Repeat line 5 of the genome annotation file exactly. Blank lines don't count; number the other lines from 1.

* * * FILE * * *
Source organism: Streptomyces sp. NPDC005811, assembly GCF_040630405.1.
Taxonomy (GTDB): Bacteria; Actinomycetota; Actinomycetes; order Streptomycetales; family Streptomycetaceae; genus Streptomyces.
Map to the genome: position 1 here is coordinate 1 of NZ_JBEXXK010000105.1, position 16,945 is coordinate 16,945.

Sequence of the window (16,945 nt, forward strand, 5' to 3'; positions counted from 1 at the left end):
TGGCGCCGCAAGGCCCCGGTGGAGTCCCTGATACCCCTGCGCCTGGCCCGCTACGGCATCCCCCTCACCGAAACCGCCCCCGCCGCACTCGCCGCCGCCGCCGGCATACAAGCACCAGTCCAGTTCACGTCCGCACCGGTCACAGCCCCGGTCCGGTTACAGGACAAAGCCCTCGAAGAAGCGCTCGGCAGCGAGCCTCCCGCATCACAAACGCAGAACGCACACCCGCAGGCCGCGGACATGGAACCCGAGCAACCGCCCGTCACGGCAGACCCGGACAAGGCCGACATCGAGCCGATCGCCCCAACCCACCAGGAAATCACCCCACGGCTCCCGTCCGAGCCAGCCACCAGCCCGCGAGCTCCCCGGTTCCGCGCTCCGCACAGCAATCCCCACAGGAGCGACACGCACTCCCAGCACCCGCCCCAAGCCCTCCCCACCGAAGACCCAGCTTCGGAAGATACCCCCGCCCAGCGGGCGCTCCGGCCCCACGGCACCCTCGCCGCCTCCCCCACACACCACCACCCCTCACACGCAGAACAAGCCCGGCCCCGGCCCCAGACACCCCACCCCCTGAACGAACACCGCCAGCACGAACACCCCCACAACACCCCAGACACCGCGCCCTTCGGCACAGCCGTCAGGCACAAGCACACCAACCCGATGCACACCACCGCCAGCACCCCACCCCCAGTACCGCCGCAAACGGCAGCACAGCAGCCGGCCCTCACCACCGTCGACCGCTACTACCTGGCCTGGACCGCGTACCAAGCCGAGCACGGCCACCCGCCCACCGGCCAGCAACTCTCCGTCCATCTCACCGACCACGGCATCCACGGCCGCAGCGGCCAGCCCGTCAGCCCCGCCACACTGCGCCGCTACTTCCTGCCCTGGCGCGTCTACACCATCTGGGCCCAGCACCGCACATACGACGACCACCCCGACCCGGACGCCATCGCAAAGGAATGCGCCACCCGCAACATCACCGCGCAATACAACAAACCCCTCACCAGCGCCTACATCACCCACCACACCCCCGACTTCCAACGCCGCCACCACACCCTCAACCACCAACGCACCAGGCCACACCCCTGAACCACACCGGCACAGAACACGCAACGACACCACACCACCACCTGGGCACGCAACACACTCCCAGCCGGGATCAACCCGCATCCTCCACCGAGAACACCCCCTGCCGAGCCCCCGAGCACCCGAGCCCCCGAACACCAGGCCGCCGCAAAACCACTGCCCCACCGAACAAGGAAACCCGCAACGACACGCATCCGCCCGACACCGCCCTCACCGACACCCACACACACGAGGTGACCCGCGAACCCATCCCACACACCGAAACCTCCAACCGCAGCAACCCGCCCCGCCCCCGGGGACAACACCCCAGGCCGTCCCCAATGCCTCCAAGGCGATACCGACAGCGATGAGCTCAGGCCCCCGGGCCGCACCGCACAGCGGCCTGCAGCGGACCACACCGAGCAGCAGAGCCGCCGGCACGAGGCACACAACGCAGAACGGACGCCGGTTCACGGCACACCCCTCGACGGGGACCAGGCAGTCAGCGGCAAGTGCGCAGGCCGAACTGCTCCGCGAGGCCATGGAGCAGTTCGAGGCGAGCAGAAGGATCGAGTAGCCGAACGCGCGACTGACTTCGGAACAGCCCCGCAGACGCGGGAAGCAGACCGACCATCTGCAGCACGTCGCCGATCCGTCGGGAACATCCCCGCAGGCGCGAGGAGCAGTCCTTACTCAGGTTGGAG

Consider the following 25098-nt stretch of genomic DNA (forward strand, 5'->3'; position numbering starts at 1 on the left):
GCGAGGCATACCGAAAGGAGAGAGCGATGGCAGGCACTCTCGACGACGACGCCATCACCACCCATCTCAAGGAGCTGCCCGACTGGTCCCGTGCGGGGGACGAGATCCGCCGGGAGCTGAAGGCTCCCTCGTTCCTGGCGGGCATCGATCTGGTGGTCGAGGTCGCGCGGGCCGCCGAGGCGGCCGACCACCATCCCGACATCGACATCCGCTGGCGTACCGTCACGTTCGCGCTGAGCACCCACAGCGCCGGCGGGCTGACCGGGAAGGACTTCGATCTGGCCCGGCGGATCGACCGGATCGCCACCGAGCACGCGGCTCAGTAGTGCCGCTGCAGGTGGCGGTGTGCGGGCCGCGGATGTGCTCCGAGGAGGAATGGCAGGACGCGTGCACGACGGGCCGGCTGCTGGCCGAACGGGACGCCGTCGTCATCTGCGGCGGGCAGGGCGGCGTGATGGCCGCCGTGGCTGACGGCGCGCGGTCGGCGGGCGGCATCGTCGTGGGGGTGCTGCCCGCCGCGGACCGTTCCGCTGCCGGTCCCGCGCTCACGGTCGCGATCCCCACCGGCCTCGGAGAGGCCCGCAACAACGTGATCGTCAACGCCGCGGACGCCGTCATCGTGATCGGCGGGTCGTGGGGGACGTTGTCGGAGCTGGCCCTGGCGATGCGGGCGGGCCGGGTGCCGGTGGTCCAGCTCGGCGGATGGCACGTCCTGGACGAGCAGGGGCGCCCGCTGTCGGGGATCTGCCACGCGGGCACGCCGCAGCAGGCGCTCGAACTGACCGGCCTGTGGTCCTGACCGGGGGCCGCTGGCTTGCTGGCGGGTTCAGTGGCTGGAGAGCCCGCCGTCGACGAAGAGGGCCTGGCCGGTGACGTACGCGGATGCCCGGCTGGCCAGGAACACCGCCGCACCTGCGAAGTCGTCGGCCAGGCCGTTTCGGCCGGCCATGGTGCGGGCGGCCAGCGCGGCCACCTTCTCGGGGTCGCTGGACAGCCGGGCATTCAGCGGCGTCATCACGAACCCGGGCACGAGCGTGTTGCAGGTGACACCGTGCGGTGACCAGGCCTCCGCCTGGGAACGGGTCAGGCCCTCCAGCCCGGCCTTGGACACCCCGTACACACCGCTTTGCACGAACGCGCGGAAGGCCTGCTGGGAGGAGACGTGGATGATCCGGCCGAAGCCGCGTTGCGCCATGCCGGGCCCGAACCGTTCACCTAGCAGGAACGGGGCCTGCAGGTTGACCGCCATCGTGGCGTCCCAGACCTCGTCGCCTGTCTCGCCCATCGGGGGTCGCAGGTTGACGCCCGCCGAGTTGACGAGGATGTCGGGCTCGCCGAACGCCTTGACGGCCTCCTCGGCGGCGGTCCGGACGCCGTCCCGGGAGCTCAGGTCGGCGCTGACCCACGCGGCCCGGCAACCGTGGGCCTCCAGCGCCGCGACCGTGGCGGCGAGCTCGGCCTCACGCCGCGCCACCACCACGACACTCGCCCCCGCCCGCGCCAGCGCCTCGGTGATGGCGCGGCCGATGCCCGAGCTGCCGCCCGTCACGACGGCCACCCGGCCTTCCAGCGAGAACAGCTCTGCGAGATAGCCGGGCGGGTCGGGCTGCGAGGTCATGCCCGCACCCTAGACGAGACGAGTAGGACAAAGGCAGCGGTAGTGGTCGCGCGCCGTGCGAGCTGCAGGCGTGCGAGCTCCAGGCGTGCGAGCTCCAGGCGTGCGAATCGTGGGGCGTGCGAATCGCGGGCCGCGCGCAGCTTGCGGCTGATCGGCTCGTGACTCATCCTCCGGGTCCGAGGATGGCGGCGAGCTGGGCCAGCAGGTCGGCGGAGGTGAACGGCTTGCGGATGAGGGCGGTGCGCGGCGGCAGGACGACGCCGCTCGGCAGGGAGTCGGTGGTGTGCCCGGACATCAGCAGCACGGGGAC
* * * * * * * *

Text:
TGGCGCCGCAAGGCCCCGGTGGAGTCCCTGATACCCCTGCGCCTGGCCCGCTACGGCATCCCCCTCACCGAAACCGCCCCCGCCGCACTCGCCGCCGCCGCCGGCATACAAGCACCAGTCCAGTTCACGTCCGCACCGGTCACAGCCCCGGTCCGGTTACAGGACAAAGCCCTCGAAGAAGCGCTCGGCAGCGAGCCTCCCGCATCACAAACGCAGAACGCACACCCGCAGGCCGCGGACATGGAACCCGAGCAACCGCCCGTCACGGCAGACCCGGACAAGGCCGACATCGAGCCGATCGCCCCAACCCACCAGGAAATCACCCCACGGCTCCCGTCCGAGCCAGCCACCAGCCCGCGAGCTCCCCGGTTCCGCGCTCCGCACAGCAATCCCCACAGGAGCGACACGCACTCCCAGCACCCGCCCCAAGCCCTCCCCACCGAAGACCCAGCTTCGGAAGATACCCCCGCCCAGCGGGCGCTCCGGCCCCACGGCACCCTCGCCGCCTCCCCCACACACCACCACCCCTCACACGCAGAACAAGCCCGGCCCCGGCCCCAGACACCCCACCCCCTGAACGAACACCGCCAGCACGAACACCCCCACAACACCCCAGACACCGCGCCCTTCGGCACAGCCGTCAGGCACAAGCACACCAACCCGATGCACACCACCGCCAGCACCCCACCCCCAGTACCGCCGCAAACGGCAGCACAGCAGCCGGCCCTCACCACCGTCGACCGCTACTACCTGGCCTGGACCGCGTACCAAGCCGAGCACGGCCACCCGCCCACCGGCCAGCAACTCTCCGTCCATCTCACCGACCACGGCATCCACGGCCGCAGCGGCCAGCCCGTCAGCCCCGCCACACTGCGCCGCTACTTCCTGCCCTGGCGCGTCTACACCATCTGGGCCCAGCACCGCACATACGACGACCACCCCGACCCGGACGCCATCGCAAAGGAATGCGCCACCCGCAACATCACCGCGCAATACAACAAACCCCTCACCAGCGCCTACATCACCCACCACACCCCCGACTTCCAACGCCGCCACCACACCCTCAACCACCAACGCACCAGGCCACACCCCTGAACCACACCGGCACAGAACACGCAACGACACCACACCACCACCTGGGCACGCAACACACTCCCAGCCGGGATCAACCCGCATCCTCCACCGAGAACACCCCCTGCCGAGCCCCCGAGCACCCGAGCCCCCGAACACCAGGCCGCCGCAAAACCACTGCCCCACCGAACAAGGAAACCCGCAACGACACGCATCCGCCCGACACCGCCCTCACCGACACCCACACACACGAGGTGACCCGCGAACCCATCCCACACACCGAAACCTCCAACCGCAGCAACCCGCCCCGCCCCCGGGGACAACACCCCAGGCCGTCCCCAATGCCTCCAAGGCGATACCGACAGCGATGAGCTCAGGCCCCCGGGCCGCACCGCACAGCGGCCTGCAGCGGACCACACCGAGCAGCAGAGCCGCCGGCACGAGGCACACAACGCAGAACGGACGCCGGTTCACGGCACACCCCTCGACGGGGACCAGGCAGTCAGCGGCAAGTGCGCAGGCCGAACTGCTCCGCGAGGCCATGGAGCAGTTCGAGGCGAGCAGAAGGATCGAGTAGCCGAACGCGCGACTGACTTCGGAACAGCCCCGCAGACGCGGGAAGCAGACCGACCATCTGCAGCACGTCGCCGATCCGTCGGGAACATCCCCGCAGGCGCGAGGAGCAGTCCTTACTCAGGTTGGAG